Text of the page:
Bitter and twisted: How we all fell for the great Italian aperitivo
It’s been a common sight these last few summers: crowded terraces and bars around the country, spilling over with noisy groups of revellers sipping cheerily on lurid orange cocktails. And with Negroni week from 24-30 June, we're sure that the buzz around this summer staple is set to stay.
The popularity of the Negroni is evidence of an increasing trend for all things bittersweet. But where did this taste for bitterness come from?
Rohana Griffin, restaurant manager at POLPO Smithfield, explains that the trend goes hand in hand with an increased awareness for the Italian tradition of aperitivo. “These bitter drinks are perfect for enjoying before dinner to stimulate the appetite,” she says, “and people love coming into POLPO for a Negroni or Spritz”.
Loris Contro, national account manager and Italian brands ambassador for Gruppo Campari, says, “The aperitivo movement in the UK is growing, with friends meeting at the end of a working day to celebrate life with an aperitif while they enjoy nibbles in a true Italian fashion.” And it’s Aperol and Campari that are spearheading this trend, with sales of the former doubling between 2015 and 2016. Quoting recent research from CGA, Loris remarks that “Aperol Spritz and Campari's Negroni are the second and third most popular drinks for high-end consumers in London, after gin and tonic.”
So what makes a classic Negroni?
The classic Negroni is made from equal parts Campari, gin and red vermouth. We look at what each component adds to the drink.
It’s Campari that gives a Negroni its signature orange colour and bitter kick. Loris explains, “Gone are the days of the sickly-sweet Cosmopolitan in the 90s or the sugary Mojito’s popularity in the noughties. Consumers’ tastes are changing. They are taking more time over a drink and are starting to enjoy small plates, leading to the preference for the more complex and bitter-tasting cocktails,” he says.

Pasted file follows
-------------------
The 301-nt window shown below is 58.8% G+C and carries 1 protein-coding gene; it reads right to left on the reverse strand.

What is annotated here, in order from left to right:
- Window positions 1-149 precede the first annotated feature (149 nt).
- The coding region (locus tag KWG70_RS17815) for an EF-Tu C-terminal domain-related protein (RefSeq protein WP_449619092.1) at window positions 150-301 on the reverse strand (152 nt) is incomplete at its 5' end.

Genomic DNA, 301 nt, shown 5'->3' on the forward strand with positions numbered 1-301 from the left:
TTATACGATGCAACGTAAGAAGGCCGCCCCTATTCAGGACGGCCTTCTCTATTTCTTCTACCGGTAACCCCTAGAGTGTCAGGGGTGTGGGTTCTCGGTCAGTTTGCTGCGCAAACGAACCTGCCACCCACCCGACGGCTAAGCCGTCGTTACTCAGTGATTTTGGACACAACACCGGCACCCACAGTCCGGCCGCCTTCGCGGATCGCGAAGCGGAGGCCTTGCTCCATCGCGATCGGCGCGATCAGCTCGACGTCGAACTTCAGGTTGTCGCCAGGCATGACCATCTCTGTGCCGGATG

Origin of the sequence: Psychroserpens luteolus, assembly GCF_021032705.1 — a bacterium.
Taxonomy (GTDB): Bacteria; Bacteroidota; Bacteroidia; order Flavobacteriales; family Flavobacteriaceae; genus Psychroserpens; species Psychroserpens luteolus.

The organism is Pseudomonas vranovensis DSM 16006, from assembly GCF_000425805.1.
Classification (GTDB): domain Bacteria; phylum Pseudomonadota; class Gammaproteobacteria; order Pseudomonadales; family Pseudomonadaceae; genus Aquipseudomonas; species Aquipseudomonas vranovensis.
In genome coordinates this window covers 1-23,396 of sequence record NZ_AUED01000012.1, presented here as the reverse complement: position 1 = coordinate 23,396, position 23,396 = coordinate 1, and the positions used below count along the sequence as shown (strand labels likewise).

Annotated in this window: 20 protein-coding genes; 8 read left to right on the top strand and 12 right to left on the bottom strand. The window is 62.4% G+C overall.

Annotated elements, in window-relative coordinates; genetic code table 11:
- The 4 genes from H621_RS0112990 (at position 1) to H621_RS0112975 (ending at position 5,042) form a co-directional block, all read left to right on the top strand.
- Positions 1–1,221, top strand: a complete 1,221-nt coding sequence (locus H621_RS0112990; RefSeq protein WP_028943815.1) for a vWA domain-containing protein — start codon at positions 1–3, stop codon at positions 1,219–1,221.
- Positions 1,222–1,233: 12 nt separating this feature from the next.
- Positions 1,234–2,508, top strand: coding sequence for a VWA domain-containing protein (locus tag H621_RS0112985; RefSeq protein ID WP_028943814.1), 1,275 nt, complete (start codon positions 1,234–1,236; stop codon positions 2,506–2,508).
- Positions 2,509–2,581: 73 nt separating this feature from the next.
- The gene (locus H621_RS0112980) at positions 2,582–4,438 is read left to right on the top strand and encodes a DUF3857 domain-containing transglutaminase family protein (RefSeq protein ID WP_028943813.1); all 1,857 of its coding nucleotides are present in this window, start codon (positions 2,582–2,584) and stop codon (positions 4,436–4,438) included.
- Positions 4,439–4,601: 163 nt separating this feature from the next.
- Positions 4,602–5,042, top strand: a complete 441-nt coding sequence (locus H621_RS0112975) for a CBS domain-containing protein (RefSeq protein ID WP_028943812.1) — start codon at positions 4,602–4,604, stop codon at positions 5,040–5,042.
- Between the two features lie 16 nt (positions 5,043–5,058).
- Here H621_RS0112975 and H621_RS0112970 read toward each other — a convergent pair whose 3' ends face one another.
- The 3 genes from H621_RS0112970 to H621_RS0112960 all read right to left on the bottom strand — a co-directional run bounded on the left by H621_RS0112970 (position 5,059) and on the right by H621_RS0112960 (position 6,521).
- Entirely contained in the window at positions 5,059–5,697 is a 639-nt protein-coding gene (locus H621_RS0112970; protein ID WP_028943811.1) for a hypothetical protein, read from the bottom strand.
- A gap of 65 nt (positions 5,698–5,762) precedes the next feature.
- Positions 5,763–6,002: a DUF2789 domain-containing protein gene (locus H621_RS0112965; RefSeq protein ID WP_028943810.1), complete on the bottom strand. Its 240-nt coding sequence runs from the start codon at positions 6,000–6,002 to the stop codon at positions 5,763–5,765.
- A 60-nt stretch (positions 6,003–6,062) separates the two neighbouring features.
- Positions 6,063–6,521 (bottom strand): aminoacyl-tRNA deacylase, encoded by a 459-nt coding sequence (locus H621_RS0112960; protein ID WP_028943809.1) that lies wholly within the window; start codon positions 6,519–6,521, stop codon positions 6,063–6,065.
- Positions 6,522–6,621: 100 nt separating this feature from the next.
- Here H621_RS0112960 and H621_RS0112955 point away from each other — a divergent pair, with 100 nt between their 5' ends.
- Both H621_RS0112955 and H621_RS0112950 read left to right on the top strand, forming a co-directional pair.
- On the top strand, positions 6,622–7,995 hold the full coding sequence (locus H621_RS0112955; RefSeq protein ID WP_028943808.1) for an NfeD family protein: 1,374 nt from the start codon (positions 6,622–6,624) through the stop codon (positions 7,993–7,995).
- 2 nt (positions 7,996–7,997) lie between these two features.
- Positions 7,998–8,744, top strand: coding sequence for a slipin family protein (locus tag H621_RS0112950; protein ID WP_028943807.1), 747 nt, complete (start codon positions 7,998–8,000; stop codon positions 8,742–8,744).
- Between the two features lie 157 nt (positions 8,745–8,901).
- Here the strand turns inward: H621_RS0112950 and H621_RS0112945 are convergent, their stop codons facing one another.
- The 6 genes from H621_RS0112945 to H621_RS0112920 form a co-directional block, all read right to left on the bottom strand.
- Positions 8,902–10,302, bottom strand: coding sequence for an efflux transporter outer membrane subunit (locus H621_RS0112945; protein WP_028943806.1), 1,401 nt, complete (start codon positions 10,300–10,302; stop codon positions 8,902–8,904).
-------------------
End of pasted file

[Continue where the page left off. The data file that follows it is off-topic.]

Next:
The rise of the Negroni has gone hand in hand with the boom in craft gin and now allows bartenders to choose from a vast range of subtly-crafted flavours to include in their signature mix. Little Bird Gin is distilled in North Clapham and has a distinctively smooth, citrusy flavour. Co-founder Laura Sullivan says, “Little Bird is super in a Negroni as it doesn’t fight with the Campari or vermouth, it complements the other spirits but you can still clearly taste Little Bird and this is key!”
The key to making drinks like the Negroni so enjoyable is their perfect balance between bitter and sweet. And this is where vermouth comes in. Ian Baylis from vermouth brand Belsazar explains, “Consumers are no longer drinking those sweet, heavy (and blue!) drinks, they’re looking for something more balanced to enjoy. It doesn’t have to be overly bitter, and products like vermouth have a great balance, which can leave just a slight bitterness on the finish.”
Chapel Down's twist
- Stir ingredients together
- Serve in a chilled rocks glass over cubed ice
- Garnish with a dehydrated orange wheel